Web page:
This Week In Security: Filename Not Sanitized, MonikerLink, And Snap Attack!

Reading through a vulnerability report about ClamAV, I came across a phrase that filled me with dread: “The file name is not sanitized”. It’s a feature, VirusEvent, that can be enabled in the ClamnAV config. And that configuration includes a string formatting function, where the string includes %v and %s, which gets replaced with a detected virus name and the file name from the email. And now you see the problem, I hope: The filename is attacker supplied input.

Where this really gets out of hand is what ClamAV does with this string. execle("/bin/sh", "sh", "-c", buffer_cmd, NULL, env). So let’s talk defensive program design for a minute. When it comes to running a secondary command, there are two general options, system() and the exec*() family of system calls. system() is very simple to use. It pauses execution of the main process and asks the operating system to run a string, just as if the user had typed that command into the shell. While this is very convenient to use, there is a security problem if any of that command string is user-supplied. All it takes is a semicolon or ampersand to break assumptions and inject a command.

To the rescue comes exec(). It’s a bit more complicated to use, requiring the programmer to manually call fork() and wait(). But it’s not running the command via the shell. exec() executes a program directly, totally eliminating the potential for command injection! Except… oops.

Yeah, exec() and related calls don’t offer any security protections when you use them to execute /bin/sh. I suspect the code was written this way to allow running a script without specifying /bin/sh in the config. The official fix was to disable the filename format character, and instead supply it as an environment variable. That certainly works, and that fix is available in 1.0.5, 1.2.2, and 1.3.0.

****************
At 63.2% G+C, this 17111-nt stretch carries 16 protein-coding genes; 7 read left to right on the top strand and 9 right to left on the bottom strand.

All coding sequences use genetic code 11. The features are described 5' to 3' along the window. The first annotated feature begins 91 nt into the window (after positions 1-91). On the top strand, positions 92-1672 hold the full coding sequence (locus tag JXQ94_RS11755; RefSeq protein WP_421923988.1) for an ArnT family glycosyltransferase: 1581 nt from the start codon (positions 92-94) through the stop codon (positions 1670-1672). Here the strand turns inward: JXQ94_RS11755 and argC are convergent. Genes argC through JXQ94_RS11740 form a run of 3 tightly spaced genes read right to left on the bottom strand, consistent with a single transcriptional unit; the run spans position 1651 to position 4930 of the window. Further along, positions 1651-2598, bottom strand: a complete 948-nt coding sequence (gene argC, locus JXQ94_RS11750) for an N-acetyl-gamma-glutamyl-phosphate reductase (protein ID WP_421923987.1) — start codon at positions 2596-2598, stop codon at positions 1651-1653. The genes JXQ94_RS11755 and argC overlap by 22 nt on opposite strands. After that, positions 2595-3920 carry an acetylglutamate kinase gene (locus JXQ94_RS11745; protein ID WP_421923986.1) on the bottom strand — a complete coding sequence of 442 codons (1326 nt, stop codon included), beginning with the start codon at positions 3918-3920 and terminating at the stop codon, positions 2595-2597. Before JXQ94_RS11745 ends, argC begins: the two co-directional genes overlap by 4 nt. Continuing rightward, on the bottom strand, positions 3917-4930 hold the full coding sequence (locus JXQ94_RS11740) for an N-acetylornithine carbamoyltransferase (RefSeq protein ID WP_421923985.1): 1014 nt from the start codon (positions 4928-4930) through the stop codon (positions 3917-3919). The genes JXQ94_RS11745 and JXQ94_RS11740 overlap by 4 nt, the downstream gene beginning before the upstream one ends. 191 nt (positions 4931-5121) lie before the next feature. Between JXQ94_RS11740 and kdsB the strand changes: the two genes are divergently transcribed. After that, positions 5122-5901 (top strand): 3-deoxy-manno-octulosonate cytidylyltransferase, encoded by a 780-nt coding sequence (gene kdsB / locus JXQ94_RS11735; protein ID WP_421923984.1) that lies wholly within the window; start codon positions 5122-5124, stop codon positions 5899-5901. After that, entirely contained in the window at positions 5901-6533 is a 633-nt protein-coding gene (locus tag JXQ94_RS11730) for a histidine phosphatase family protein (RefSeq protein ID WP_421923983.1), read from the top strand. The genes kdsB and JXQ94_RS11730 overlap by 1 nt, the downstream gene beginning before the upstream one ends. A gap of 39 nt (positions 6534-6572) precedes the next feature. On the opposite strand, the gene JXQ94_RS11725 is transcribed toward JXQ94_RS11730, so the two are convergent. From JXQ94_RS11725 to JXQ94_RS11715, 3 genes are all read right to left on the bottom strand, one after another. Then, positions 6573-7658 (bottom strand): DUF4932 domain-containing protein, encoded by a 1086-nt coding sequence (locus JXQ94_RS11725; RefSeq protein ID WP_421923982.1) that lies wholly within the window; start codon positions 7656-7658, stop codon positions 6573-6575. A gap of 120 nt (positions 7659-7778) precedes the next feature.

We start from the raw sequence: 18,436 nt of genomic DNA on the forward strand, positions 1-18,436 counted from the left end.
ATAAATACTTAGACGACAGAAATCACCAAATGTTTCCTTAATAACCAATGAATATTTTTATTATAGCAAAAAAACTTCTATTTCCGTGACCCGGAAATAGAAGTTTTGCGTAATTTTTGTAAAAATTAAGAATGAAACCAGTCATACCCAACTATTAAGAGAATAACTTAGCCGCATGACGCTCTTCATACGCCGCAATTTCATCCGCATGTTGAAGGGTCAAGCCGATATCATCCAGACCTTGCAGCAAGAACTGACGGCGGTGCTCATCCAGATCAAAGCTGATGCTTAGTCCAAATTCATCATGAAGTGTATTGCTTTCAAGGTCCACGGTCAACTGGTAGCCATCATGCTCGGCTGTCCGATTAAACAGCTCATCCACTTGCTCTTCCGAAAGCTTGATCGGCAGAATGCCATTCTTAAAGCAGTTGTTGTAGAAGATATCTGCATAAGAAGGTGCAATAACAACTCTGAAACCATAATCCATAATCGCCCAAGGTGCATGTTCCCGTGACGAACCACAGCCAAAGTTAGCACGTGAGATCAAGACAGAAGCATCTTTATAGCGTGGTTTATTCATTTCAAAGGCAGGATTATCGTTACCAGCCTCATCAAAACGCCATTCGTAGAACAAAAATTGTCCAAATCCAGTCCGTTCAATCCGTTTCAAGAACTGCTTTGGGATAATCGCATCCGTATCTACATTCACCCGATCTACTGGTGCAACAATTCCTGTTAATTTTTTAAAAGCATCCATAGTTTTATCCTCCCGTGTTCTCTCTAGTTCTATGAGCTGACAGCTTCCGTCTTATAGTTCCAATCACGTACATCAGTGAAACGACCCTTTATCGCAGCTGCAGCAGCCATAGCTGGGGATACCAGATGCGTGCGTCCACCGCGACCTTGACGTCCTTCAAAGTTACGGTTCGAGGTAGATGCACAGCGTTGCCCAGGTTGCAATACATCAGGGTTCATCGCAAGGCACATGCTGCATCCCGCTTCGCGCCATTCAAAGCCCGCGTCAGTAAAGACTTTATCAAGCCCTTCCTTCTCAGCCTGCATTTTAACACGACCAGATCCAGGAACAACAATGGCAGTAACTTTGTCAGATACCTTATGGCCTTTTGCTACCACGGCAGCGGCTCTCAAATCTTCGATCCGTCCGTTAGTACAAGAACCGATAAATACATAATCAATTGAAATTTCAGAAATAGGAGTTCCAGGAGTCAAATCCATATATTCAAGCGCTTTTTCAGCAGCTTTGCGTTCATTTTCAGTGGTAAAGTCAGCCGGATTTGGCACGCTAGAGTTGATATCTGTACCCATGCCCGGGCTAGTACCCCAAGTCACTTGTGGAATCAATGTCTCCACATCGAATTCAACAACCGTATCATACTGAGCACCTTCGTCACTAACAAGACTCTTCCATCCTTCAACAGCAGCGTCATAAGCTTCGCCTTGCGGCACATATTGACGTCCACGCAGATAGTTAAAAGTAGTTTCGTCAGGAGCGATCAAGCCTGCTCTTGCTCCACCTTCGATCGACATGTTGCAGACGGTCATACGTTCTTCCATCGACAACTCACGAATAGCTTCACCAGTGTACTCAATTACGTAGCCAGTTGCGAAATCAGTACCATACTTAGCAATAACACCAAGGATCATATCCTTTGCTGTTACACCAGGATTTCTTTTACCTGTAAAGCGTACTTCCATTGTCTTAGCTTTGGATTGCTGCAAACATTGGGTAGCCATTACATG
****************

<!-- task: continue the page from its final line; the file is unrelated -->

The real danger here is that we have another case where some hardware appliance manufacturer has used ClamAV for email filtering, and uses this configuration by default. That’s how we get orders from CISA to unplug your hardware, because it’s already compromised. Continue reading “This Week In Security: Filename Not Sanitized, MonikerLink, And Snap Attack!”

This Week In Security: GoDaddy, Joomla, And ClamAV

We’ve seen some rough security fails over the years, and GoDaddy’s recent news about a breach leading to rogue website redirects might make the highlight reel. The real juicy part is buried on page 30 of a PDF filing to the SEC.

Based on our investigation, we believe these incidents are part of a multi-year campaign by a sophisticated threat actor group that, among other things, installed malware on our systems and obtained pieces of code related to some services within GoDaddy.

That multi-year campaign appears to goes back to at least October 2019, when an SSH file was accessed and altered, leading to 28,000 customer SSH usernames and passwords being exposed. There was also a 2021 breach of the GoDaddy WordPress environment, that has been linked to the same group.

Reading between the lines, there may be an implication here that the attackers had an ongoing presence in GoDaddy’s internal network for that entire multi-year period — note that the quote above refers to a single campaign, and not multiple campaigns from the same actor. That would be decidedly bad.

Joomla’s Force Persuasion

Joomla has a critical vulnerability, CVE-2023-23752, which is a trivial information leak from a web endpoint. This flaw is present in all of the 4.x releases, up to 4.2.8, which contains the fix. The issue is the Rest API, which gives access to pretty much everything about a given site. It has an authentication component, of course. The bypass is to simply append ?public=true. Yes, it’s a good old “You don’t need to see his identification” force suggestion.

There’s even a PoC script that runs the request and spits out the most interesting data: the username, password, and user id contained in the data. It’s not quite as disastrous as that sounds — the API isn’t actually leaking the administrative username and password, or even password hash. It’s leaking the SQL database information. Though if your database is accessible from the Internet, then that’s pretty much as bad as it could be. Continue reading “This Week In Security: GoDaddy, Joomla, And ClamAV”